The Thinker: Rich Galen

  
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Mullings by Rich Galen ®
An American Cyber-Column By Rich Galen
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Campaigning in Iowa - I

Rich Galen

Thursday August 15, 2019

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  • Iowa has a special place in the hearts of many - most - political types.

  • There are the Iowa Caucuses, of course. Those occur at the end of seemingly endless months of walkabouts in small towns in the rain, rallies at the base of silos at corn farms in the summer heat, and the never-ending meetings with Iowans in small cafes in the dead of winter.

  • There are the late night staff meetings with pizza and beer in the lobby of the motel with the outside entrances to the rooms, to go over the next day's schedule, to dissect the latest poll numbers, and/or to shake your collective heads over something the candidate said during the 15-hour day.

  • You don't need poll numbers to know how you are doing. The size of the press corps following you around tells all.

  • Joe Biden's campaign or Elizabeth Warren's - any of the big four or five - will need a press advance team whose job it is to make certain reporters know where the campaign is going, when it is going there, and how long it will stay there.

  • The advance people will set up a press area in the coffee shop which (a) give press access to the adoring faces of the local Iowans and (b) helps convince the local Iowans that your candidate is worthy of their adoration. CNN is there. Fox is there. MSNBC is there. This must be a big time campaign.

  • In my day, you knew who were the TV reporters and who were the print. TV reporters were going to do a standup outside "Pat's Dew-Drop-Inn." The writers would write and dressed accordingly.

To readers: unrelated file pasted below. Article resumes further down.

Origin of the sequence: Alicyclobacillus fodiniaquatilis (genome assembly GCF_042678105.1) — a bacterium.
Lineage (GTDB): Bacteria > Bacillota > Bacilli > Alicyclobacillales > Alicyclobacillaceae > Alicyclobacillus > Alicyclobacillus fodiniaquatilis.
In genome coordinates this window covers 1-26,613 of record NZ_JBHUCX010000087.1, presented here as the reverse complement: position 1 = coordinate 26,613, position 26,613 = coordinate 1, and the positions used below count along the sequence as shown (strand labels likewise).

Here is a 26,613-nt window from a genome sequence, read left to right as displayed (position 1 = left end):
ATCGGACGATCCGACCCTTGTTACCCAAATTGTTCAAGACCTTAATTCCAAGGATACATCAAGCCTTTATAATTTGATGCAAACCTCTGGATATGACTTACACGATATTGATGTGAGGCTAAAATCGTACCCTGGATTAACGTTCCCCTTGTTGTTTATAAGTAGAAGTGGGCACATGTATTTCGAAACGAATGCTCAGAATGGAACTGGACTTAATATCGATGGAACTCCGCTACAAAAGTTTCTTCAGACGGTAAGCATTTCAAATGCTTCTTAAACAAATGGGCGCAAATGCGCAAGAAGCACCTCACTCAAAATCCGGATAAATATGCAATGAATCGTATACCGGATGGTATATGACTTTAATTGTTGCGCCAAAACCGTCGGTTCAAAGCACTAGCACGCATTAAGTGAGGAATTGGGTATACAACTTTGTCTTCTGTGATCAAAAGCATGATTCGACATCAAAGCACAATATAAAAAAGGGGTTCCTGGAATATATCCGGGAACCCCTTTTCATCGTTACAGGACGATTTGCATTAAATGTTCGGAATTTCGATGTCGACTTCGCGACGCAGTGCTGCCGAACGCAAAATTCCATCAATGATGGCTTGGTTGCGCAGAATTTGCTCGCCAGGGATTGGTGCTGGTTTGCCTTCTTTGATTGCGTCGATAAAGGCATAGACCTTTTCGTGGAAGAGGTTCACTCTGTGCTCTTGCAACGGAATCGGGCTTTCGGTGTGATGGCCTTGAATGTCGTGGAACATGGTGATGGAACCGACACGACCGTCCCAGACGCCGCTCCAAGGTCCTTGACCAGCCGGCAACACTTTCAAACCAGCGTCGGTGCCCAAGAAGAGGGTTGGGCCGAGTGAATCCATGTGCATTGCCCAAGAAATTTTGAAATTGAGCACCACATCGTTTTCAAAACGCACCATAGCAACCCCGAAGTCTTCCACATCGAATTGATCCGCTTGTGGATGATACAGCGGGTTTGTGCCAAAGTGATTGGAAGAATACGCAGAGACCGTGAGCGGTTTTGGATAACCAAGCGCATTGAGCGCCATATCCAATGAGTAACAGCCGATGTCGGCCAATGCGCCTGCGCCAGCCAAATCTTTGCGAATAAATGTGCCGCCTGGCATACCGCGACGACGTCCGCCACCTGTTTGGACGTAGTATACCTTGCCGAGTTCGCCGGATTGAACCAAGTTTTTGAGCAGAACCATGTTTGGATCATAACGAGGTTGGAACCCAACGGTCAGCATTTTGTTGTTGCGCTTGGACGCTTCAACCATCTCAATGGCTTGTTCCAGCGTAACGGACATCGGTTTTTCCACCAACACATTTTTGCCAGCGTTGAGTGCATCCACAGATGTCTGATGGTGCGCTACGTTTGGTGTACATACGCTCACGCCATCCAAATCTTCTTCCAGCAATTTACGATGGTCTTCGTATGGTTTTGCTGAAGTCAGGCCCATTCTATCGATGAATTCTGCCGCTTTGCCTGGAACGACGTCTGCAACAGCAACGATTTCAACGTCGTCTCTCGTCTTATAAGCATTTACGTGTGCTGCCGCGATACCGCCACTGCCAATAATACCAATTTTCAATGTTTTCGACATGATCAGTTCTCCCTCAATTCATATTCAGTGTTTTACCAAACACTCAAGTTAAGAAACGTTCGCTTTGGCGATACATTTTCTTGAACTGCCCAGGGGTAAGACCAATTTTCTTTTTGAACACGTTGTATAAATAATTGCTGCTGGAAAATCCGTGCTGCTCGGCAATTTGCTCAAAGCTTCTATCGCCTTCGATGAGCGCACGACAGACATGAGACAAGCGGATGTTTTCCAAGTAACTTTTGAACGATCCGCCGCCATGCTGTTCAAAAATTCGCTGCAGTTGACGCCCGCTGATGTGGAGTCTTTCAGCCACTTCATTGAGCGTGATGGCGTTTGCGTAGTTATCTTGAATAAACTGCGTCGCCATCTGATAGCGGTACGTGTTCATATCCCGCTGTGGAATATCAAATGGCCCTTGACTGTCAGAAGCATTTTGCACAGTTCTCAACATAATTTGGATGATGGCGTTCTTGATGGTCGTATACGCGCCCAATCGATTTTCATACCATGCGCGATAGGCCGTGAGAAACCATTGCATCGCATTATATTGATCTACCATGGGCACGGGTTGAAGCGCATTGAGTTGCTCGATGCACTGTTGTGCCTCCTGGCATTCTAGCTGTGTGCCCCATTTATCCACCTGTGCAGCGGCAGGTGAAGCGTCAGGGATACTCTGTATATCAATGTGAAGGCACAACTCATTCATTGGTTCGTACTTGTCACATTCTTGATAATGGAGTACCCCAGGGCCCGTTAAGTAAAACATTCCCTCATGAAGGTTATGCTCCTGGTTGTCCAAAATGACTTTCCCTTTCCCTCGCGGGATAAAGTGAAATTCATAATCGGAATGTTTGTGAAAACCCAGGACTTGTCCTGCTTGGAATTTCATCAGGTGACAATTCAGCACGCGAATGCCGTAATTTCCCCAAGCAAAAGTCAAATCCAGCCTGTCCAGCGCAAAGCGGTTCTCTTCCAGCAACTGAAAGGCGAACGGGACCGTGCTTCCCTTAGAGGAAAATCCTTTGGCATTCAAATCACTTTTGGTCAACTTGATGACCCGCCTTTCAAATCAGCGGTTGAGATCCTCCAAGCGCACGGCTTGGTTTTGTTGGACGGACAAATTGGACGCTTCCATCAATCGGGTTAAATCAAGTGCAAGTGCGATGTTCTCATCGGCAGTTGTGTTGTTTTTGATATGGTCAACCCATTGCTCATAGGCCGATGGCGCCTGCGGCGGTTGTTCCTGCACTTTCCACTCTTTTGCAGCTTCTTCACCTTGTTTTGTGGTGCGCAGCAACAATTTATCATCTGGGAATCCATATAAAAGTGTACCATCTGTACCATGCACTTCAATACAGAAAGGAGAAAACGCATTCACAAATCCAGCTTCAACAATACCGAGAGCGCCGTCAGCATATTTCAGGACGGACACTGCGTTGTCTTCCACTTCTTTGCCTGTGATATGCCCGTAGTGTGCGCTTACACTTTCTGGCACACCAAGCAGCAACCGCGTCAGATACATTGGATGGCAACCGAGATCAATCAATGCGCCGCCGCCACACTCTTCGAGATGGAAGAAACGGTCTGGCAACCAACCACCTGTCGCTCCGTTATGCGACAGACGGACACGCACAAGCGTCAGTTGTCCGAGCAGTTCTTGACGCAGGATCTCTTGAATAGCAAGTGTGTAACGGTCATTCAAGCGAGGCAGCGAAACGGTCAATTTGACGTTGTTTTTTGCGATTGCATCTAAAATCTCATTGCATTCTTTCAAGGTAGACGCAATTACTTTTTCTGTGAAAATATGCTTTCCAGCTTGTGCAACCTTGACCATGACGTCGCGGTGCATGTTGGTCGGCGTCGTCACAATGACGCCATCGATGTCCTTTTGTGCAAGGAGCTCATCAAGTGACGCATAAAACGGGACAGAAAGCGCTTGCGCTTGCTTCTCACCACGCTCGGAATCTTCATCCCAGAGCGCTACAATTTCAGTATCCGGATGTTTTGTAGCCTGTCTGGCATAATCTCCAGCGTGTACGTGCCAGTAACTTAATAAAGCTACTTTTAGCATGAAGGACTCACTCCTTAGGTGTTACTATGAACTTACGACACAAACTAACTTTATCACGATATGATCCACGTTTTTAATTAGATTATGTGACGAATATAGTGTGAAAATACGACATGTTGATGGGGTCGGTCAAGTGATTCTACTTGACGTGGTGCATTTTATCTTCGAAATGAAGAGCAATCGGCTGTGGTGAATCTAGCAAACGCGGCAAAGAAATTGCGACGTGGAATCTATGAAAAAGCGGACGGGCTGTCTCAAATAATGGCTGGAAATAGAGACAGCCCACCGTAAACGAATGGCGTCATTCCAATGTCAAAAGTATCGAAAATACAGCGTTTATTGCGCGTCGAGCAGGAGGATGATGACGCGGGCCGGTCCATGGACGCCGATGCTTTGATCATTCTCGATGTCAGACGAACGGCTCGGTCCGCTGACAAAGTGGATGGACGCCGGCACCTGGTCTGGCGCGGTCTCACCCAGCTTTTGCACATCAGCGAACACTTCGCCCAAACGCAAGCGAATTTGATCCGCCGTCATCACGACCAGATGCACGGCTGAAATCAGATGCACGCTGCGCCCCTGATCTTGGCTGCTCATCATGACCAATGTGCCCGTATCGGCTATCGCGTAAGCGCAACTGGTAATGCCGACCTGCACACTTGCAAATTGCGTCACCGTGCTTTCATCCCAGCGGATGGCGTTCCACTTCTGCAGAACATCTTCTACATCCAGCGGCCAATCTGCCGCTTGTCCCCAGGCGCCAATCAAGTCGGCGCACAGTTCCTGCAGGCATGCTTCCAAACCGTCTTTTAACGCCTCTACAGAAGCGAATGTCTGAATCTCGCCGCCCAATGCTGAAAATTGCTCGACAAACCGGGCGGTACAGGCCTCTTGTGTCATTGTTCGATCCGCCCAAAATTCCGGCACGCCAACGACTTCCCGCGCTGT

• Also, the travelling press was overwhelmingly male.

  • Now, the writers are often contributors to the cable nets and, so, look and dress that part; and, there are at least as many women on the tour as men.

  • If the campaign is running out of gas - or never had enough to start with - the number of reporters can fit into a rented Yugo and, in the 2020, they represent news organizations that end with the words "dot-com" that you may or may not have heard of.

  • It is a slog and if you, like me, have done it more than once you just roll your eyes when you read about 25-year-old Major League Baseball players making multi-millions of dollars whining about "The Grind" of a 162-game season.

  • There is no Players' Association for young advance people standing at an unmarked crossroads in a snowstorm waiting for the campaign bus to pull up so it (and the candidate) can be led down the right road to the correct farm to hold a 45-minute "listening session" to hear the same complaints heard the day before at a different farm and the day before that.

  • I love Iowans. As a former Iowa boss Tom Stoner (candidate for U.S. Senate in 1980) used to say, "They put seeds into the ground and then hope and pray that there will be just enough rain, just enough warmth, just enough sun so that 60-100 days later, Iowa corn is ready to be harvested.

    SIDEBAR

    During that 1980 campaign, I was young and cocky, having come from being the press secretary in a Congressional office on Capitol Hill. I marveled at the miles and miles of corn stalks lining roads as straight as arrows, over land as flat as a billiard table.

    I wondered aloud when roadside stands selling corn (which I had seen along corn farms in Maryland) would start popping up.

    The silence in the car was that suffocating variety that says, "You blithering idiot. That's all field corn, not sweet corn. It's for feeding animals, making ethanol, and things like that."

    Served me right.

    END SIDEBAR

  • For Iowa farmers it is always too wet, too dry, too hot, too cool, too many rules they have to follow, but not enough rules to protect them.

  • Then the corn is ready for harvest and all is well.

  • At the fulcrum of all that is the Iowa State Fair which has an ethic and rhythm all of its own and woe to the campaign that doesn't take the Fair foolishness, seriously enough.

  • More about that, later.

  • Another actual car discussion:
    Me: "Are those soybean fields?"

    Everyone Else: "No. Sorghum."

    Me: "You've been waiting for me to ask that, haven't you?"

    Everyone Else: -- smug --

  • On the Secret Decoder Ring Page today: Links to the Iowa Corn Growers web page, to a discussion of just how flat Iowa is, and to the Wikipedia entry for sorghum.

    The Mullfoto is another in the excellent series of interesting license plates.

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